The collapse of the Washington DC’s Howrey law firm last April has lead to court moves to recover millions of dollars required to repay the bankrupt law firm’s creditors, some of which may come from the 70 law firms that former Howrey lawyers have gone to work for.
The Washington Post reports that the judge overseeing the Howrey bankruptcy last week has approved a request by Allan Diamond, the Houston lawyer representing creditors in the bankruptcy, to subpoena 70 law firms that hired a total of 211 former Howrey partners before, during and after the law firm’s collapse last spring. Those firms include Winston & Strawn, Baker Botts, Baker Hostetler, Covington & Burling, Hogan Lovells and other major firms.
Diamond wants the firms to produce invoices, contracts and other documentation of any client matter that former Howrey partners took with them to the new firms, and how much they have been paid to work on those matters. The idea is that revenue generated from business relationships that originated at Howrey could be used to repay Howrey creditors.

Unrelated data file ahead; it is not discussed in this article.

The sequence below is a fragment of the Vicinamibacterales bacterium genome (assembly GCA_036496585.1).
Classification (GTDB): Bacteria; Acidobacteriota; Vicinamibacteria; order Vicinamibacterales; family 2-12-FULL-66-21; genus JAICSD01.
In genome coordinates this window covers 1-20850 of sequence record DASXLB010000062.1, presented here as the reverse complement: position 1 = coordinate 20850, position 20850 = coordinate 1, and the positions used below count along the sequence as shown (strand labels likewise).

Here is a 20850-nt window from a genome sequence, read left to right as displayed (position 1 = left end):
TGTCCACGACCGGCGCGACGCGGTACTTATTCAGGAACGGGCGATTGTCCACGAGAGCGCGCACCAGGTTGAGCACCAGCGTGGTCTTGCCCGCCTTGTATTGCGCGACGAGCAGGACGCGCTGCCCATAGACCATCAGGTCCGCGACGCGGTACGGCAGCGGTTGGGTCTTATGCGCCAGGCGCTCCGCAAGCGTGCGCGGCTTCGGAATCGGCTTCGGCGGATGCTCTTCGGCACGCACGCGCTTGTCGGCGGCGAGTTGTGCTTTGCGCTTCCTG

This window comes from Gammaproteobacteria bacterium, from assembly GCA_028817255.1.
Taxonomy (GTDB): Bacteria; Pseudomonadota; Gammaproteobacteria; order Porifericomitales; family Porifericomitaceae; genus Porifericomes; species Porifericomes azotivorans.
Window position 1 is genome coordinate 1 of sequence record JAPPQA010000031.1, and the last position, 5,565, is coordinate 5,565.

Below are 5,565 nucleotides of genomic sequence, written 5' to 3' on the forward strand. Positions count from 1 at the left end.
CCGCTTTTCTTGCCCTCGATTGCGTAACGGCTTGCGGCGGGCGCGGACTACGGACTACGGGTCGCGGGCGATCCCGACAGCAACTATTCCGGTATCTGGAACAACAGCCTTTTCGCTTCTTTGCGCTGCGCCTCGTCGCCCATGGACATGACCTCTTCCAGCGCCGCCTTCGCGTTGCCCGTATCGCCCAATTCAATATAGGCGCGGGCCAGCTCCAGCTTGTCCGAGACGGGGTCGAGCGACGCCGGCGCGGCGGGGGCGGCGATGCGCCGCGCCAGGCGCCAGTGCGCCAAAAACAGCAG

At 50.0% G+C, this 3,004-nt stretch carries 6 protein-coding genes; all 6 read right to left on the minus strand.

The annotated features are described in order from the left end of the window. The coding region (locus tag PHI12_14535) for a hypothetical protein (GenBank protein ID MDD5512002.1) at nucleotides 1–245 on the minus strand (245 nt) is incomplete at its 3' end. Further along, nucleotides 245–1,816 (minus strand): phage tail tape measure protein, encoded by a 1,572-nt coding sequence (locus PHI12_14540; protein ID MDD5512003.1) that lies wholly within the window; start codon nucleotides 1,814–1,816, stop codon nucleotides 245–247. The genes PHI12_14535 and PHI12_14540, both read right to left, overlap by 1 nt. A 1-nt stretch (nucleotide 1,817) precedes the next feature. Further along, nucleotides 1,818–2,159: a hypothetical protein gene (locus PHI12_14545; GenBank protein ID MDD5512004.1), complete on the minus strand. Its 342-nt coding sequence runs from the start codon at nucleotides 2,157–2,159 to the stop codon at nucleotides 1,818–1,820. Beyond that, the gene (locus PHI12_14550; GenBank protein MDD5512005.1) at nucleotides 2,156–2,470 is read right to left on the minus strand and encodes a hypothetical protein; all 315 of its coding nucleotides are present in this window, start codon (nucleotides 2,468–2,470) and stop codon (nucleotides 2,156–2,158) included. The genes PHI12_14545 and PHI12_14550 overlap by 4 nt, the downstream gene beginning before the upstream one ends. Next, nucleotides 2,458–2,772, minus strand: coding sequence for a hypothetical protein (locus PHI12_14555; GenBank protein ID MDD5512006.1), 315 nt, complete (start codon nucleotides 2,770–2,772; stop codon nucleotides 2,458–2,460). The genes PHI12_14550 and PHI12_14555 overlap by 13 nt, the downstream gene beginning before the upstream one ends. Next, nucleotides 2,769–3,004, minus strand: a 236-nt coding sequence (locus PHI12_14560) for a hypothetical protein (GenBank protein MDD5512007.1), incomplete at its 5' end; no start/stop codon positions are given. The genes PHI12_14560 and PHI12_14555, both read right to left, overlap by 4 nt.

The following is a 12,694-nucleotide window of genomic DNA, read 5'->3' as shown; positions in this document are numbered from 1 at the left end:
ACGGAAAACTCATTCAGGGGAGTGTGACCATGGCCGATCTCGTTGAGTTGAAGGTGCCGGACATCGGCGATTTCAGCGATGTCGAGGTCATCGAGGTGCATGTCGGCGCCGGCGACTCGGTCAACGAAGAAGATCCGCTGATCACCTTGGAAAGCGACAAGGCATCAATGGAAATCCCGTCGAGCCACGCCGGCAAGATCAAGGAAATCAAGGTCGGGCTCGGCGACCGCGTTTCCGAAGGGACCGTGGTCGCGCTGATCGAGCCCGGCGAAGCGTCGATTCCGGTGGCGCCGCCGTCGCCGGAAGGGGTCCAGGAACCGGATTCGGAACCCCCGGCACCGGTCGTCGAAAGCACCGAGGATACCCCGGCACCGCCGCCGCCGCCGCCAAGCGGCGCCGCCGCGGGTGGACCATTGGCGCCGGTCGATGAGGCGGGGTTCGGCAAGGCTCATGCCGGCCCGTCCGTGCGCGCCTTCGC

“When a lawyer leaves a law firm and goes to successor firm and takes cases and files and business that is unfinished with him or her, and that work is worked on at the new firm … the departing lawyers have a fiduciary duty to take all the profits from the unfinished business and deliver them back to their old law firm in bankruptcy, Howrey, for the benefit of Howrey’s creditors,” Diamond said.
Diamond said he hopes to reach agreements with each of the 70 firms that would allow the Howrey estate to collect all the revenue that has been generated from former Howrey matters — minus the overhead costs the new firms have incurred.
Howrey’s largest creditor and sole secured creditor is Citibank, which is owed about $40 million, according to bankruptcy filings. The largest unsecured creditors are the property owners of Howrey’s former offices that are owed rent, including Warner Theater Associates ($5.9 million) and a subsidiary of Fairview Property Management in Falls Church ($814,082).
The law firms must respond to the subpoenas within 21 days of receiving them, Bankruptcy Judge Dennis Montali wrote in an order signed last week.
One of the law firms Diamond plans to subpoena, Baker Hostetler, is handling a major contingency fee case that could bring the largest potential recovery to date for the Howrey estate.